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Myeloproliferative Neoplasms (MPN)

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Primary Author(s)*

Mark Evans, MD, University of California, Irvine

Fabiola Quintero-Rivera, MD, University of California, Irvine

Graphical Data Links

MDS, MDS/MPN and MPN Tables - A comprehensive list of copy number alterations and CN-LOH detectable by CMA testing with strong diagnostic, prognostic and treatment implications in MDS, MDS/MPN and MPN. Tables derived from Kanagal-Shawanna et al., 2018 [PMID 30377088] with permission from Cancer Genetics. See MDS, MDS/MPN and MPN Tables: Recurrent Genomic Alterations Detected by Chromosomal Microarray.

Gene mutations in myeloproliferative neoplasms - Table derived from Tefferi et al., 2015[1] pending permission from the American Medical Association.

General Disease Overview / Description of Cancer Category

Formerly myeloproliferative disorders, myeloproliferative neoplasms (MPNs) are described in the revised 4th edition of the WHO[2] and include the categories: Chronic myeloid leukemia (CML), BCR-ABL1-positive, Chronic neutrophilic leukemia (CNL), Polycythemia vera (PV), Primary myelofibrosis (PMF), Essential thrombocythemia (ET), Chronic eosinophilic leukemia, not otherwise specified (CEL, NOS), and MPN, unclassifiable. Links to these categories are listed below in the "WHO Classification Pages" section.

MPNs arise from clonal, multipotential hematopoietic stem cells; they typically present with a chronic elevation of at least one cell type within the peripheral blood, with a hypercellular bone marrow and no evidence of ineffective hematopoiesis. MPNs variably progress to acute leukemia or bone marrow failure and generally do not transform between one another[3]. Diagnostically, they demonstrate characteristic features that may only manifest later in the disease course. Distinguishing between the early forms therefore may be difficult.

The molecular pathogenesis of MPNs was first described for CML, which results from dysregulation of the ABL1 tyrosine kinase (TK) pathway. Impaired TK signaling has been implicated in the other disorders, particularly involving mutations in JAK2 that are present in 50 to 95% of cases[4]. Changes in CALR and MPL are also frequently observed in cases of PMF and ET. CNL remains a relatively rare diagnosis with mutations of CSF3R, and CEL, NOS is a diagnosis of exclusion that does not harbor rearrangements of PDGFRA, PDGRFB, FGFR1 or the PCM1-JAK2 intergenic fusion[1].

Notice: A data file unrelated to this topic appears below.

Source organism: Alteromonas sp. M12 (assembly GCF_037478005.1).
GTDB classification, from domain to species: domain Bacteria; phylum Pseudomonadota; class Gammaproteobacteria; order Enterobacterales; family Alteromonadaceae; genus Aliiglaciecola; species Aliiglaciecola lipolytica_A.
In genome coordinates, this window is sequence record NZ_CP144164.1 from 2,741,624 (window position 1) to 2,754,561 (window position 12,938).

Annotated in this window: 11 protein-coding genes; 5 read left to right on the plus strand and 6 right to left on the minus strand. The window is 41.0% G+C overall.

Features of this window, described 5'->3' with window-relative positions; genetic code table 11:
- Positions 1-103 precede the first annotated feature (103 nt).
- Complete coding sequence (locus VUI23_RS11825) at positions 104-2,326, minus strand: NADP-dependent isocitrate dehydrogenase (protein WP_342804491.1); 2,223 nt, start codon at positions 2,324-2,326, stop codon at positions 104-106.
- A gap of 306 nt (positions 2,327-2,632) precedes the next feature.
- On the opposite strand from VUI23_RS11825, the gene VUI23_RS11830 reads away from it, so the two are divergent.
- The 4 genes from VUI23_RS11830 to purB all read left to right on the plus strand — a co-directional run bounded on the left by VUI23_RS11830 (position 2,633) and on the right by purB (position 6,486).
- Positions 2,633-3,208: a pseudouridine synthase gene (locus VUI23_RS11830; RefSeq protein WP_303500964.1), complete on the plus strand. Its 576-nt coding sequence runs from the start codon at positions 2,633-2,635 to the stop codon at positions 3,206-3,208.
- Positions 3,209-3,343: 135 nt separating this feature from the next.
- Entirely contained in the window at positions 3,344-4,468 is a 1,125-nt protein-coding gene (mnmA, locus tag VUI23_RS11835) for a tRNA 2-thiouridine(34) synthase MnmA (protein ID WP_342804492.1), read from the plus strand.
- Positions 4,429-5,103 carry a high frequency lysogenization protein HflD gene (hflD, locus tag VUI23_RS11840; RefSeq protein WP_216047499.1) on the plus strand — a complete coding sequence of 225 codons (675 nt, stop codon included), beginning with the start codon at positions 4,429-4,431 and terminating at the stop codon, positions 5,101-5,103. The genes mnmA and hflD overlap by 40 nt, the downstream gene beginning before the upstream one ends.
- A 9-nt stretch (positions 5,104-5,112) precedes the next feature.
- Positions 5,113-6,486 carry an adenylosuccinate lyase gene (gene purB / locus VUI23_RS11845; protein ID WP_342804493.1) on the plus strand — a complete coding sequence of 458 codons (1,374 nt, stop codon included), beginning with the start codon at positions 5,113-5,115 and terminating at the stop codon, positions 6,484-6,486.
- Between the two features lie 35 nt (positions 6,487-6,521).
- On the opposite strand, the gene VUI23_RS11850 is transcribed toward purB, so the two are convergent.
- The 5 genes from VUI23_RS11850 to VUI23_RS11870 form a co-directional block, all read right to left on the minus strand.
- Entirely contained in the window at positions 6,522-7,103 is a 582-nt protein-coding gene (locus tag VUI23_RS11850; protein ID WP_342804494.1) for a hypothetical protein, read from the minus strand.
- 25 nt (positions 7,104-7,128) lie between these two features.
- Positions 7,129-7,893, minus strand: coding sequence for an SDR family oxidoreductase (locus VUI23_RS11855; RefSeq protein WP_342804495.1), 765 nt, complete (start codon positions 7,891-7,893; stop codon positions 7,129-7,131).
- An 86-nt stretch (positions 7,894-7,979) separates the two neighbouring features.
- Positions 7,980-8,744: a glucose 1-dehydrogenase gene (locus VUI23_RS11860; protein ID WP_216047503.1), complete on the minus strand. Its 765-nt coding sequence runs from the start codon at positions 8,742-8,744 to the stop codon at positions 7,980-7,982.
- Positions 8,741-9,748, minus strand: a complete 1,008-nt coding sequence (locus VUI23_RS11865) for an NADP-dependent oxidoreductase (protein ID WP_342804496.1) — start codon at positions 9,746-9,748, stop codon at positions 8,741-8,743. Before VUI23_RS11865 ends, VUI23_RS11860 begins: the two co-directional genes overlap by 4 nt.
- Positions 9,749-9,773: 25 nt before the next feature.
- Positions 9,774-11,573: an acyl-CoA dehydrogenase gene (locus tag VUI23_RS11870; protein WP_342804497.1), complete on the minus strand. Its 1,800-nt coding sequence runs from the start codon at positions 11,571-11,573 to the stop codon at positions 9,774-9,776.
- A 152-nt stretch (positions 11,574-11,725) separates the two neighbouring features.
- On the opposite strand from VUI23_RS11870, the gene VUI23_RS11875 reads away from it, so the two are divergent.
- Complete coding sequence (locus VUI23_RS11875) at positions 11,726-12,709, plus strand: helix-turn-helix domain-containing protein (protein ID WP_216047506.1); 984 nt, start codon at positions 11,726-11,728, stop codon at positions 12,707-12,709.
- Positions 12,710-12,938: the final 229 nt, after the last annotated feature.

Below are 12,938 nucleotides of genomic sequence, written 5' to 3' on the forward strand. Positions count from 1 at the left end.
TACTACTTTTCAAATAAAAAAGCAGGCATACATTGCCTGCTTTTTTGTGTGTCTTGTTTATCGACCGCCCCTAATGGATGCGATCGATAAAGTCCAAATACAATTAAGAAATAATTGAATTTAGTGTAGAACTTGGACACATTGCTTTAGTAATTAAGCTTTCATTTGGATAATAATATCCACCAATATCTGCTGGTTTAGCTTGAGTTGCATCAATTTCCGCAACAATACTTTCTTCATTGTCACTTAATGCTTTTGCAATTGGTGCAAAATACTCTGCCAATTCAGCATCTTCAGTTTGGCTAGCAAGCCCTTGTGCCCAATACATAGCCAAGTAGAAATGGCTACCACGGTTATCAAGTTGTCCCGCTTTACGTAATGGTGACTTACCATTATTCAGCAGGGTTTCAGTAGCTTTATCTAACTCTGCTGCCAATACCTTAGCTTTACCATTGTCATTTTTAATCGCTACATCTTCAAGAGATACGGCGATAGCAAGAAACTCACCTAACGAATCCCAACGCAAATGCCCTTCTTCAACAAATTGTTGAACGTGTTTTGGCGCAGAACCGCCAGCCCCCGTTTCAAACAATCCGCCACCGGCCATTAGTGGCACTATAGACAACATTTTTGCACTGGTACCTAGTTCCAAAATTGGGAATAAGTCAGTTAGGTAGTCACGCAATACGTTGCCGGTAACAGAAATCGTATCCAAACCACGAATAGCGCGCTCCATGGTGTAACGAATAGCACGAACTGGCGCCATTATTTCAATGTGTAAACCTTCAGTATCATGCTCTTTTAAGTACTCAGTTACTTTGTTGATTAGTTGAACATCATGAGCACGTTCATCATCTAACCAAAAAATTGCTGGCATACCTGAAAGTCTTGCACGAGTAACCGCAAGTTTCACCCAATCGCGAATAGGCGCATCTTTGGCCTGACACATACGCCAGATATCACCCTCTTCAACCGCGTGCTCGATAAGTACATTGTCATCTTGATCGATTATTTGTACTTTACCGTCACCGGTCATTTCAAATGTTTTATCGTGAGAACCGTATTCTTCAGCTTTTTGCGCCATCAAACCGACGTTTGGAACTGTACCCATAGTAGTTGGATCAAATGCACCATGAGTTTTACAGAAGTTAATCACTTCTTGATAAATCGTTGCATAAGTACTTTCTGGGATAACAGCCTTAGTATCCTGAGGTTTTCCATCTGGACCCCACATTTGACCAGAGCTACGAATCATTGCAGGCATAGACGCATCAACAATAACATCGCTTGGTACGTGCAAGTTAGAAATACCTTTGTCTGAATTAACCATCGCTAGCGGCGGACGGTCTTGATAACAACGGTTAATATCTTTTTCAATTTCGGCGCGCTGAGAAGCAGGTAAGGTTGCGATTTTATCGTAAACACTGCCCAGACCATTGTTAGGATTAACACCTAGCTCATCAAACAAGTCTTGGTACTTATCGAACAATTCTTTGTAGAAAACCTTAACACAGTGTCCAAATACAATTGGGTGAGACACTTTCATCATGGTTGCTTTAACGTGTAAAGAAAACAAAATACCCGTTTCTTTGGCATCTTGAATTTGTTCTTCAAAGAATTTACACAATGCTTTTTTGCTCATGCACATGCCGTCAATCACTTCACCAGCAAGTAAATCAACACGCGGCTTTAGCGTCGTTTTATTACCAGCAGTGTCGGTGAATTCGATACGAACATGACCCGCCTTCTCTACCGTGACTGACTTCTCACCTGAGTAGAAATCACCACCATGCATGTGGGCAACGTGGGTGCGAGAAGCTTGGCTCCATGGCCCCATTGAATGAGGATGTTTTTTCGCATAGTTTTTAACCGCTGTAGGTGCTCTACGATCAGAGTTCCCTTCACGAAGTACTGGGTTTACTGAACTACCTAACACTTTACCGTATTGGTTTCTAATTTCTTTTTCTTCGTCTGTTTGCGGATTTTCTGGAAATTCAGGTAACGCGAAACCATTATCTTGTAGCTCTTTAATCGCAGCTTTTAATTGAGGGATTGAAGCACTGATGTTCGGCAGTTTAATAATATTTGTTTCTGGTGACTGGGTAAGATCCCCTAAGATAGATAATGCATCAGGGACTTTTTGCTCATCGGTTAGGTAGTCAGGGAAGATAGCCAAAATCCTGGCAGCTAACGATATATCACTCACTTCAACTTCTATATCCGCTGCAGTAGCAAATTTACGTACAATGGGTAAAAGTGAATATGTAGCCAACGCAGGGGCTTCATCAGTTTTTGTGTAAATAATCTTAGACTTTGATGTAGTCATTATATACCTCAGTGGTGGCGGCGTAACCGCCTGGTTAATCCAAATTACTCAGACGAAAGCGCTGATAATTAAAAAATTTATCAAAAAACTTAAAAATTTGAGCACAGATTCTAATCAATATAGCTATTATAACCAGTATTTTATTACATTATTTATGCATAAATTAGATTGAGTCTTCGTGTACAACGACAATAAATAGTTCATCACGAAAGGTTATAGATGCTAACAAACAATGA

Recent advancements in next-generation sequencing has revealed additional genetic alterations not specific to or limited to MPNs. These

mutations influence epigenetic processes (TET2, ASXL1, EZH2, IDH1, IDH2, DNMT3A), RNA editing (SF3B1, SRSF2, SETBP1, SF3B1), or transcriptional functioning (TP53, IKZF1, NFE2, CUX1)[5]. Multiple genes can be affected in a single cell clone with a frequency that varies with type of MPN and stage of the disease. Comprehensive analysis of morphology, cytogenetics, and molecular testing results is essential to understanding the pathogenicity of MPNs.

WHO Classification Pages (Includes Links to Content)

Other Related Pages (Includes Links to Content)

Additional Information

t(9;22)(q34;q11) BCR/ABL1 in Atlas of Genetics and Cytogenetics in Oncology and Haematology


  1. 1.0 1.1 A, Tefferi; et al. (2015). "Myeloproliferative Neoplasms: A Contemporary Review". PMID 26182311.
  2. Vardiman JW, et al., (2017). Acute myeloid leukaemia with recurrent genetic abnormalities, in World Health Organization Classification of Tumours of Haematopoietic and Lymphoid Tissues, Revised 4th edition. Swerdlow SH, Campo E, Harris NL, Jaffe ES, Pileri SA, Stein H, Thiele J, Arber DA, Hasserjian RP, Le Beau MM, Orazi A, and Siebert R, Editors. IARC Press: Lyon, France, p30-59.
  3. Gerds AT, et al., (2019). Myeloproliferative Neoplasms, in NCCN Clinical Practice Guidelines in Oncology, Version 3.2019. National Comprehensive Cancer Network: Bethesda, Maryland, p1-96.
  4. Thakral B, et al., (2018). Myeloproliferative and “overlap” myelodysplastic/myeloproliferative neoplasms, in Hematopathology, 3rd edition. Hsi, ED, Editor. Elsevier Press: Philadelphia, Pennsylvania, p.488-489.
  5. Vardiman JW, et al., (2017). Myeloproliferative neoplasms, in Hematopathology, 2nd edition. Jaffe ES, Arber DA, Campo E, Harris NL, and Quintanilla-Martinez L, Editors. Elsevier Press: Philadelphia, Pennsylvania, p.847-852.


*Primary authors will typically be those that initially create and complete the content of a page. If a subsequent user modifies the content and feels the effort put forth is of high enough significance to warrant listing in the authorship section, please contact the CCGA coordinators (contact information provided on the homepage). Additional global feedback or concerns are also welcome.

*The hierarchical tumour classification structure displayed on this page is reproduced from the WHO Classification of Tumours with permission from the copyright holder, ©International Agency for Research on Cancer.